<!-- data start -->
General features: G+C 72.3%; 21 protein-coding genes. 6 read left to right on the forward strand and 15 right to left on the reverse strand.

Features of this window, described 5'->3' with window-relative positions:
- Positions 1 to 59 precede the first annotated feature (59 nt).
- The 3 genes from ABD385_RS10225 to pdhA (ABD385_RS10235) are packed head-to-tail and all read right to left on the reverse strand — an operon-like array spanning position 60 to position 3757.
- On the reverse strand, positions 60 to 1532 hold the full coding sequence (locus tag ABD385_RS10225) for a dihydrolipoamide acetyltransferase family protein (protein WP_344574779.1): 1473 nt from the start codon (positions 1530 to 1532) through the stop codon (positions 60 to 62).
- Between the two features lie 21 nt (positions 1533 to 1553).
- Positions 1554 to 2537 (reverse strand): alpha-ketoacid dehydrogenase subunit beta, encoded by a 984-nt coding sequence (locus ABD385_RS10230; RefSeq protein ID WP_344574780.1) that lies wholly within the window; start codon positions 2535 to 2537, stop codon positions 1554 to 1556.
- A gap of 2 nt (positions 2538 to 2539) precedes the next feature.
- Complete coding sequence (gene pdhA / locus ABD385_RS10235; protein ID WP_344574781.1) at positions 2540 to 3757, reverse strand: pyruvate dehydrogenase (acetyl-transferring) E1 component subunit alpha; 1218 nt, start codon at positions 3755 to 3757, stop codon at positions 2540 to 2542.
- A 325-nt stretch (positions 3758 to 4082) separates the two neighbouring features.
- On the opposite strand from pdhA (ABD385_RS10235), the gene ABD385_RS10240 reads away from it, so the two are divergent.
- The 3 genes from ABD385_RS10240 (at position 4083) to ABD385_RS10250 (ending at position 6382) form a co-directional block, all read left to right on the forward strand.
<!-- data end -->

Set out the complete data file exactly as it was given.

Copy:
General features: G+C 72.3%; 21 protein-coding genes. 6 read left to right on the forward strand and 15 right to left on the reverse strand.

Features of this window, described 5'->3' with window-relative positions:
- Positions 1 to 59 precede the first annotated feature (59 nt).
- The 3 genes from ABD385_RS10225 to pdhA (ABD385_RS10235) are packed head-to-tail and all read right to left on the reverse strand — an operon-like array spanning position 60 to position 3757.
- On the reverse strand, positions 60 to 1532 hold the full coding sequence (locus tag ABD385_RS10225) for a dihydrolipoamide acetyltransferase family protein (protein WP_344574779.1): 1473 nt from the start codon (positions 1530 to 1532) through the stop codon (positions 60 to 62).
- Between the two features lie 21 nt (positions 1533 to 1553).
- Positions 1554 to 2537 (reverse strand): alpha-ketoacid dehydrogenase subunit beta, encoded by a 984-nt coding sequence (locus ABD385_RS10230; RefSeq protein ID WP_344574780.1) that lies wholly within the window; start codon positions 2535 to 2537, stop codon positions 1554 to 1556.
- A gap of 2 nt (positions 2538 to 2539) precedes the next feature.
- Complete coding sequence (gene pdhA / locus ABD385_RS10235; protein ID WP_344574781.1) at positions 2540 to 3757, reverse strand: pyruvate dehydrogenase (acetyl-transferring) E1 component subunit alpha; 1218 nt, start codon at positions 3755 to 3757, stop codon at positions 2540 to 2542.
- A 325-nt stretch (positions 3758 to 4082) separates the two neighbouring features.
- On the opposite strand from pdhA (ABD385_RS10235), the gene ABD385_RS10240 reads away from it, so the two are divergent.
- The 3 genes from ABD385_RS10240 (at position 4083) to ABD385_RS10250 (ending at position 6382) form a co-directional block, all read left to right on the forward strand.